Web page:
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The Daily Wildcat

The Daily Wildcat


Column: No one saw this Fall Classic matchup coming

Anda Chu
San Francisco Giants outfielders Gregor Blanco, left, and Hunter Pence celebrate an 11-4 win against the Kansas City Royals in Game 4 of the World Series at AT&T Park in San Francisco, on Friday, Oct. 25, 2014. The series is tied, 2-2. (Anda Chu/Bay Area News Group/MCT)

The easy narrative for the 2014 World Series has been Dynasty vs. Destiny, the clash of two franchises from completely different schools of success.

On the dynasty side sit the San Francisco Giants, winners of the Fall Classic in 2010 and 2012. Looked upon in smug fashion, they are supposed to represent the aristocracy of baseball, the guys who simply know how to win in October.

Then there’s the Kansas City Royals, the loveable losers of the American League for so long. Yet, here they are in the World Series, fresh off sweeps in the division and league championship rounds.

For the uninformed fan, the one who only tunes into baseball during the postseason, it would be easy to insert the Royals and Giants into the traditional David versus Goliath roles.

In truth, both of these teams could be David. Neither was supposed to go this far in the postseason, certainly not to the World Series.

Heading into game 5 Sunday night, either Kansas City or San Francisco is two wins away from hosting a World Series parade no one thought possible just a few weeks ago.

In 2010 and 2012, the Giants made similarly remarkable runs through the postseason. However, this one tops both.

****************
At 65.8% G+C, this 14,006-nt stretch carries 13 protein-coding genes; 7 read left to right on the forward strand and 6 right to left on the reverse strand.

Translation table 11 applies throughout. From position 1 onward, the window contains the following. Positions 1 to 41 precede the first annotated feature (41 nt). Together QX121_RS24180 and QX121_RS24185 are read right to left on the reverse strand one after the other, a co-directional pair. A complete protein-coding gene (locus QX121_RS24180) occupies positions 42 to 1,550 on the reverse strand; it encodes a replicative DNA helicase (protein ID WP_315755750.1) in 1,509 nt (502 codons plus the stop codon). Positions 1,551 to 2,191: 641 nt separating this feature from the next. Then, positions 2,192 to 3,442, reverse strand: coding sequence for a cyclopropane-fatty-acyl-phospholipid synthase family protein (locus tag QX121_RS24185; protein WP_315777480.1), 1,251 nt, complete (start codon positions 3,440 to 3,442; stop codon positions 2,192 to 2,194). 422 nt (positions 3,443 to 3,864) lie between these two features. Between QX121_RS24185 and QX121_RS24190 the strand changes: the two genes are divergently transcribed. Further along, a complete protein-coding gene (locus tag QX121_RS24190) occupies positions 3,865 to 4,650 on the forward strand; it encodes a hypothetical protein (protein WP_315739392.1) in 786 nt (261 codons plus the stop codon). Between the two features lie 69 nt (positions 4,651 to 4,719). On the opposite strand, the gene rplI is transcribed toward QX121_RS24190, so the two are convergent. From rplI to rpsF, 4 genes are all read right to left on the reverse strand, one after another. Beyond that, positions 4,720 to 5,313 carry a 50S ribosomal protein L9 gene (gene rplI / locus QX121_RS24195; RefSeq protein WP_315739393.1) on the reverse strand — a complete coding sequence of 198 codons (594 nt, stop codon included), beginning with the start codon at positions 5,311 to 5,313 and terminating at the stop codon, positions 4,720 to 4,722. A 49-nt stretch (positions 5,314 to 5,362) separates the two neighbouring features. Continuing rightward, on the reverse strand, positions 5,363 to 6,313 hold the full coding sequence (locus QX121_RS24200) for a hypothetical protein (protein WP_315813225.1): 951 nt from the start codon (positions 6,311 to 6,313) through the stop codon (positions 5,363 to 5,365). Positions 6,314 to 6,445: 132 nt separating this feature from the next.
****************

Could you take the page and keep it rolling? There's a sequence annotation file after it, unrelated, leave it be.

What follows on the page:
Go ask a Dodger fan who the best team in the National League West was from April to September. They’ll surely say the one that had Clayton Kershaw as its ace, pitching behind a star-studded lineup.

Today, Kershaw is probably out golfing somewhere while his NL West counterpart, Madison Bumgarner, just finished tossing another World Series start.

Bumgarner leads a limping Giants rotation that lost its best pitcher, Matt Cain, in August due to a season-ending elbow injury. Other than Bumgarner, the Giants have relied on Tim Hudson, Jake Peavy and journeyman Ryan Vogelsong to pitch the team to another World Series title.

On offense, the Giants have relied on a mix of September call-ups and watered-down veterans, such as outfielder Travis Ishikawa, who hit the walk-off home run to send San Francisco into the World Series.

Behind the leadership of perennial All-Star catcher Buster Posey and the eccentric but effective antics of right fielder Hunter Pence, the Giants have guaranteed themselves a special place in the hearts of San Francisco fans for years to come, win or lose.

Then there are the fans who don’t have the taste of victory still lingering in their mouths.

Kansas City hadn’t made a World Series since 1985, and it looked like that streak was going to continue this year, even when the Royals barely eked into the second Wild Card spot.

Then something strange happened. The Royals kept winning and winning, all the way to the first game of the World Series.

Kansas City came back and shocked Oakland in the Wild Card play-in game, then swept the Angels and Orioles. Only one of the postseason wins was decided by more than three runs, and four games went extra-innings.

That’s just the way the Royals like it, with their gritty, small-ball style that values bunts and stolen bases over home runs.

After years of anguish, Kansas City built a foundation around home-grown talents like Lorenzo Cain, Eric Hosmer and Alex Gordon, and now it could all pay off with two more victories.

This might not be the World Series the TV networks wanted. There’s nothing flashy about either team. They don’t have the superstars of the Dodgers or Angels. They don’t even fit into normal sports archetypes. Yet, either the Royals or Giants are about to walk away with a World Series trophy.


Follow Ezra Amacher on Twitter.

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